What's the difference between a stock and a share?
“Shares” are the ownership certificates of a specific company — so you might say you have 50 shares of Facebook. Owning stock, on the other hand, is a more general term that means you own a number of shares in a company or multiple companies. For example, if you own shares of Facebook and Google, you own tech stock.
But really, this is just semantics. People often use the terms interchangeably.
Whether you call it a “share,” “equity,” or “stock,” it means the same thing: You have some ownership in a company’s assets and earnings.
What's a bond?
Bonds are issued by companies, states and governments (in both the U.S. and abroad) to help finance various projects. For example, if an airline wants to buy a bunch of new planes, they might issue bonds to borrow money from investors in the market (like you). An investor who buys a bond loans money to the corporation or government for a set time at a fixed interest rate. This rate is determined by a number of factors, like what’s going on in the economy and how risky it is to be lending to the company or government.
In general, a bond is a more conservative investment than a stock, so bonds are often used to offset stock investments. Stocks tend to be riskier because their value is more likely to bounce up and down depending on the day.
If investors are worried about being paid back, they’ll want to be compensated for taking on that risk with a higher interest rate. If the entity who puts out the bond is unable to pay back its creditors (like you), they will default and you may not get your money back. The company will likely declare bankruptcy and the company’s assets will be liquidated in order to pay back its creditors, but there may not be enough cash to go around. Some investors might be out of luck.
What does risk mean?
When you invest in the stock market, you’re accepting some risk because we can never know exactly how well a company will perform. Maybe the companies you are investing in will outperform expectations and you’ll get more money than you were hoping for. Then again, maybe their valuations will tank and you’ll lose some of your investment.
An investment of any kind is all about balancing risk and reward. In general, riskier bets come with more potential for upside, but this also can mean things could go the other direction as well, resulting in a loss. On the flip side, a more conservative approach — like bonds — limits both the potential for upside and downside, and results in a much smoother ride.
What's a mutual fund?
A mutual fund is a pool of investments created by a money manager, who places money in various stocks, bonds and other investments, like real estate or natural resources. This is really no different from a group of friends deciding to pool their money to buy something they couldn’t each afford on their own. Anyone can invest in a mutual fund. Rather than buying one share of Apple stock, you could invest in one share of a fund that invests in a much larger portfolio of U.S. companies, and still get a little piece of Apple.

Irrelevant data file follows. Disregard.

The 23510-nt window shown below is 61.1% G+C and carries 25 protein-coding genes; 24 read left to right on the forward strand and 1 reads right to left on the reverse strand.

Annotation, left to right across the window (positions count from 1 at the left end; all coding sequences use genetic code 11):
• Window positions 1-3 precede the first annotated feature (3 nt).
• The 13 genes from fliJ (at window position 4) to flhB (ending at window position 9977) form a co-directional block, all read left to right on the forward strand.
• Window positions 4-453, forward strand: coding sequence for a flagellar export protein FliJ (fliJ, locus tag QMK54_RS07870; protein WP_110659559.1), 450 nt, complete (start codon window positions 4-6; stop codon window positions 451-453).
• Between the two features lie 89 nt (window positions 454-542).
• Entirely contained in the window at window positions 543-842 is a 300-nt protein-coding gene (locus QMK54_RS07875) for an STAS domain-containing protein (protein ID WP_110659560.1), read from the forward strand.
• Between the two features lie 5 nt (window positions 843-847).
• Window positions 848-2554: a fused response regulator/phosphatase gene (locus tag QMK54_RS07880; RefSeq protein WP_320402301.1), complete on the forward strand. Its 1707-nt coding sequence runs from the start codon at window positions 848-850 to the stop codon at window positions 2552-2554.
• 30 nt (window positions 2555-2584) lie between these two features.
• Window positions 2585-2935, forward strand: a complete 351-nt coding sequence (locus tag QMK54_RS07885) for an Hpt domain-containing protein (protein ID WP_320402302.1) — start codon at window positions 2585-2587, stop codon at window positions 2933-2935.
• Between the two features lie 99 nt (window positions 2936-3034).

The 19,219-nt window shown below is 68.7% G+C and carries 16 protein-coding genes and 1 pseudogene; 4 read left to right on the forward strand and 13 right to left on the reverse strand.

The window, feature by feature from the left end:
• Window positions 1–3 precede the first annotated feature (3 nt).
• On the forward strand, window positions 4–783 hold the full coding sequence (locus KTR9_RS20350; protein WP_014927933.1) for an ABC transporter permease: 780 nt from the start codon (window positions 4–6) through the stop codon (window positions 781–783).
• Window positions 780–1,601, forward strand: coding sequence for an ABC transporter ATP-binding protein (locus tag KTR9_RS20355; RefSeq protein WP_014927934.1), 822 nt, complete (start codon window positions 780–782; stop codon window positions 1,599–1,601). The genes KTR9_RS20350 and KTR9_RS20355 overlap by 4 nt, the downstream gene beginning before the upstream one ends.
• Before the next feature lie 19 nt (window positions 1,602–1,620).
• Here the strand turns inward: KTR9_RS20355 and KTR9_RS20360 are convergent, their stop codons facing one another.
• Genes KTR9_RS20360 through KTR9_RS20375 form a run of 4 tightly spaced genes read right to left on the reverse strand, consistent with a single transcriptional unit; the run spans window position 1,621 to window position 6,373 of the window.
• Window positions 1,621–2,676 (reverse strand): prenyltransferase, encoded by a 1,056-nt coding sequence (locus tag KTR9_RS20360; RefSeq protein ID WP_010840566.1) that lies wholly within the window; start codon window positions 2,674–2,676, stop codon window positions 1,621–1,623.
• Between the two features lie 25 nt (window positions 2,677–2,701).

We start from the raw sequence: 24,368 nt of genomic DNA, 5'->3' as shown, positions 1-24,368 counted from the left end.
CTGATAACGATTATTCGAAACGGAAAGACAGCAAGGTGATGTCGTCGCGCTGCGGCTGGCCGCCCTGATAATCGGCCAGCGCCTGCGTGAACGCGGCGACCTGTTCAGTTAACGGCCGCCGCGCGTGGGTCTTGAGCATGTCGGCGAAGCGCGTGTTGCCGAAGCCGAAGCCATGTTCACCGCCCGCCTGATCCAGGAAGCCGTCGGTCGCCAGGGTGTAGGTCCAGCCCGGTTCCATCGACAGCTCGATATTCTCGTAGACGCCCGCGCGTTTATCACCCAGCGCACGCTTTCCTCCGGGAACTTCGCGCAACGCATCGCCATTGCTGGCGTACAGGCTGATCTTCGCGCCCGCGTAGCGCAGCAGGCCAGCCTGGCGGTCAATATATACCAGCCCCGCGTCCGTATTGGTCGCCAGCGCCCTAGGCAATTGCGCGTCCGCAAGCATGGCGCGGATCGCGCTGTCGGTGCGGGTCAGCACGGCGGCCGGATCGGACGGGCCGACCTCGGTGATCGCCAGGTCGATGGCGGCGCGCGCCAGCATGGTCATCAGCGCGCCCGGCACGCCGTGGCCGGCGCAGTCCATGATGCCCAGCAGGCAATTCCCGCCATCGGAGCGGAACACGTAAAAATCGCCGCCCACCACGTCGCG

What's an ETF?
Exchange-traded funds, better known as ETFs, work similarly to mutual funds, but their up-front and ongoing investing fees are generally lower. One reason for this is that most ETFs simply track an index, which is basically a chunk of the stock market. It’s a lot less work to replicate an investment strategy that essentially already exists inside the index. On the other hand, many mutual funds try to create a strategy that’s meant to beat the market.
Is there a minimum investment?
Generally speaking, there are no minimums. But if you decide you want to start investing, you’ll need an investment account at a brokerage firm. (Some of these require a minimum balance to get started; others don’t.)
How much does it cost to buy stocks?
The short answer: It depends. Many investment firms require you to pay a transaction fee for purchasing a stock, mutual fund or ETF. The fee for each can vary based on the firm where your account is held, how much of a particular investment you are buying and the size of your investment account. You will also likely pay a similar transaction fee if you decide to sell the investment.
Along with the one-time transaction costs, mutual funds and ETFs also have ongoing fees called expense ratios, where you pay an annual percentage. For example, if you want to invest $1,000 in a mutual fund that has a 0.5 percent expense ratio, you will pay $5 over the course of the year. Aim to keep expense ratios below 1 percent.
What happens if I want my money back?
You always have the option to sell your investments and transfer the proceeds out of your investment account. It’s important to remember, though, that there will likely be tax consequences for doing so.
Aside from the tax considerations, there is also the chance that the value of your investment is temporarily down. Short-term price fluctuations are common when investing, but if you choose to sell at that moment, you lock in those losses rather than holding the investment with the hope that the price will rebound. Take a close look at your shares’ value before you decide whether to pull the trigger.